Bookishly from Tallahassee


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Lake Ella in Tallahassee, site of the Black Dog Cafe, a writers’ hangout.

Jeff VanderMeer is the author of ‘City of Saints and Madmen’ and has twice won the World Fantasy Award. He and his wife, Ann, are co-editors of the anthologies ‘The New Weird,’ ‘Steampunk’ and ‘Best American Fantasy (2007).’ In between deadlines he shared his thoughts on books and the secrets of his adopted home city, Tallahassee, Fla.


Jacket Copy: Who are some of Tallahassee’s best-known writers?

Jeff VanderMeer: This is a city teeming with writers, so it’s a somewhat difficult question. At Florida State University, you have Robert Olen Butler, poet David Kirby and Mark Winegardner (best known for literary fiction until he did the ‘Godfather’ spinoffs), Bob Shacochis and Julianna Baggott, for example. Daniel Maier-Katkin, another professor, just sold his account of the relationship between Hannah Arendt and Martin Heidegger to a major publisher, so he’ll be high-profile soon. Outside of the university, there’s Mark Mustian, also a city commissioner, who just hit it big with a sale of a novel to Putnam (a writer to watch next year). I’m probably the resident ‘fantasist mascot,’ so to speak, and then there are host of others at the university and elsewhere working in poetry, fiction and nonfiction.

JC: Do authors in Tallahassee have a favorite hangout?

JVM: The Warehouse is FSU’s hangout, since the university’s literary readings are held there. I like Black Dog Cafe by Lake Ella, and you’ll find other writers there on a pretty regular basis because it’s got a nice view and the place is laid-back but with good service and coffee. All Saints Cafe is another favorite for writers around here.

Carolyn Kellogg

(Secrets of Tallahassee after the jump.)

JC: You’ve said that many Tallahassee writers come from somewhere else. What draws them to Tallahassee? Do you think you’re all helping to create a literary legacy for the city?

JVM: This is the kind of city where people say, ‘It’s a nice place to raise a family,’ and that’s also the kind of place, in this modern age, where you don’t need to be in New York or L.A. to have a career, a writer likes, I think. Some Renaissance painter once said, ‘Be normal in your life so you can be strange in your art.’ Tallahassee kind of epitomizes that idea. There’s enough to do culturally that you’re not bored, but not so much you can get enmeshed in it to the point of being distracted. Also, we’ve got beautiful canopy roads, lots of wilderness areas and nature trails, some of them riddling right through town. All of that makes this place relatively stress-free. When you add in a powerful university creative writing department, the relatively low cost of housing, the beach only an hour away, and Atlanta only four hours away if you want to experience the big city, I think it all adds up to something attractive.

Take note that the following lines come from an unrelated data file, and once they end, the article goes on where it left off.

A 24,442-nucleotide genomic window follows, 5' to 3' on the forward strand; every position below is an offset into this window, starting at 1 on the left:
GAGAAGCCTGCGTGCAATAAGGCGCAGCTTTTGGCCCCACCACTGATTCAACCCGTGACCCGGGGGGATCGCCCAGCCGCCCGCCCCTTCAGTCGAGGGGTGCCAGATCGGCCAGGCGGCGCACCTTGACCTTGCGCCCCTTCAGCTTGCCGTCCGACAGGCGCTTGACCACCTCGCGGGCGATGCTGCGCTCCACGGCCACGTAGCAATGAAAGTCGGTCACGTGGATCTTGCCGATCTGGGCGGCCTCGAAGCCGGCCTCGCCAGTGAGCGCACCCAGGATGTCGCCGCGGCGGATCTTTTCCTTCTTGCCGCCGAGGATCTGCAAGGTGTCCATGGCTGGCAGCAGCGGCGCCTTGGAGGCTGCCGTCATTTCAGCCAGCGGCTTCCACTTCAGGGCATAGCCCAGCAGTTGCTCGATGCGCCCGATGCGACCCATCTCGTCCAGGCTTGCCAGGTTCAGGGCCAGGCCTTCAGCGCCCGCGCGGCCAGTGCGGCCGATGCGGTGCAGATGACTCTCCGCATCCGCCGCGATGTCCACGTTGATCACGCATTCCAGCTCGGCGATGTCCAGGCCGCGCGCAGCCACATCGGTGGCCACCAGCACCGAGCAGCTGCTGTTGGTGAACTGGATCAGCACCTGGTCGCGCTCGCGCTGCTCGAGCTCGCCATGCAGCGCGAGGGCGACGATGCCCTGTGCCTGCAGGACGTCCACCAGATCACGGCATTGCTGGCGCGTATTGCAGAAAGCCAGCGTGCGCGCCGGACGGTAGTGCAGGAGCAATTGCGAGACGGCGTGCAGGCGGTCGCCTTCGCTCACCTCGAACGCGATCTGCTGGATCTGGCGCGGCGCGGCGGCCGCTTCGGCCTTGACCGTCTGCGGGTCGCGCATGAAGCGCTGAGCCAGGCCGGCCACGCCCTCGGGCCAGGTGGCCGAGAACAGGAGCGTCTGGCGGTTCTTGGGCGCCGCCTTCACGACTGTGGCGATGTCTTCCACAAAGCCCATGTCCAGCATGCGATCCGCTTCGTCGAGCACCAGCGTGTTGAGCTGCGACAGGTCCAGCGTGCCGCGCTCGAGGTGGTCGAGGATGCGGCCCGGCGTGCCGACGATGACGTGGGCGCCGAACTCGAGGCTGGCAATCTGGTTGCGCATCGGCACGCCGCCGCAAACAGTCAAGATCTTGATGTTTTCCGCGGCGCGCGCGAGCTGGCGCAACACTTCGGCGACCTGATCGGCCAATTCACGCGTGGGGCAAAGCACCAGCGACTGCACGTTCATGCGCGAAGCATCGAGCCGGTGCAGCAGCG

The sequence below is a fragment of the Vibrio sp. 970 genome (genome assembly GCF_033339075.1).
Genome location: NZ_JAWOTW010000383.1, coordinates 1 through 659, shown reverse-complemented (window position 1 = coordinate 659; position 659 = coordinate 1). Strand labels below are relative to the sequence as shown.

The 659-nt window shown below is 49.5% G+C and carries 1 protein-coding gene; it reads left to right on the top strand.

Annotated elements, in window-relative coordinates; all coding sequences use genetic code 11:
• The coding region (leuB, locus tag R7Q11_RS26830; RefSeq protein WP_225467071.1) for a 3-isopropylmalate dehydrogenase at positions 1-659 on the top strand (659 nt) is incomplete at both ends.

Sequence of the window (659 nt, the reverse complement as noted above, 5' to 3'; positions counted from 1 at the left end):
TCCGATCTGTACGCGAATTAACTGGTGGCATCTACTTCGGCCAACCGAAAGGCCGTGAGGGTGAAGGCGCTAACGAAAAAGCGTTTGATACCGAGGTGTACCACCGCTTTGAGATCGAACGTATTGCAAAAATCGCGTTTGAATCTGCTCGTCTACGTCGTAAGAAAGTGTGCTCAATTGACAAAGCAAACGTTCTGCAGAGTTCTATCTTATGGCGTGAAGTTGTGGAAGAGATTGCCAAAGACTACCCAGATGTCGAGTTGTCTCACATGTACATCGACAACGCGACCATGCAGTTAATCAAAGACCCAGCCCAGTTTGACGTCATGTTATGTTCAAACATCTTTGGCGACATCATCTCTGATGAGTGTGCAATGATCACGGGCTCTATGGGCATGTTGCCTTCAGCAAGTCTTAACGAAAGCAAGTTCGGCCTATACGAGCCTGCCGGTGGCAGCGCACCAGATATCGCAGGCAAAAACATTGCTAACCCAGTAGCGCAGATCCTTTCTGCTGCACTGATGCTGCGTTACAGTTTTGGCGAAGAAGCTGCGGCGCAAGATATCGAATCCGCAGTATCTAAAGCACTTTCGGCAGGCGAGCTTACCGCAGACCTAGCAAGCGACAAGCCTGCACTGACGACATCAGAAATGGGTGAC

Q: What’s the thing you like most about Tallahassee? What’s the city’s best secret?

JVM: For me, this place is in Florida and not in Florida. It’s too far north to be subtropical or metropolitan in the way people think of this state (i.e., Miami). It’s also too far north to have participated in the artificial plastic Renaissance of the Disney Empire in the center of the state. Yet, it’s got that sense of subtropical decay from farther south, almost a Southern Gothic sensibility, as in parts of Georgia and the rest of the South. People ask me where the inspiration for the fungal technologies and fascination with entropy in some of my work comes from. ... Well, it comes right from the front yard! I always say that if you took away air conditioning and pesticides for a year, Florida would recede back into wilderness.

As for the city’s best secret, there are a few: We have probably the best used-CD store in the southeast, if not the country, in Vinyl Fever. We have an incredibly cool tiki bar called Waterworks. All of the hidden, narrow trails out by Lake Jackson. A great cultural area called Railroad Square, where a lot of the artists have studios.

When I was investigating natural areas of the city a few years ago, I was deep into one city nature park and found an overgrown path that led eventually after much hardship to a carefully tended garden and some very antique-looking, white-washed buildings beyond. In the garden were two people wearing Spanish colonial clothing. Having hiked fast at an incline for a while, I was definitely having an aerobic moment, and for a second my brain told me I’d stepped into the past. Walking out into that space was possibly my favorite ‘secret’ Tally moment. It was, of course, the San Luis Spanish Mission/Museum, which I hadn’t even known existed. That kind of epiphany, that kind of discovery, is very much akin to the writing process and the imagination, and every once in a while Tallahassee surprises me in that way.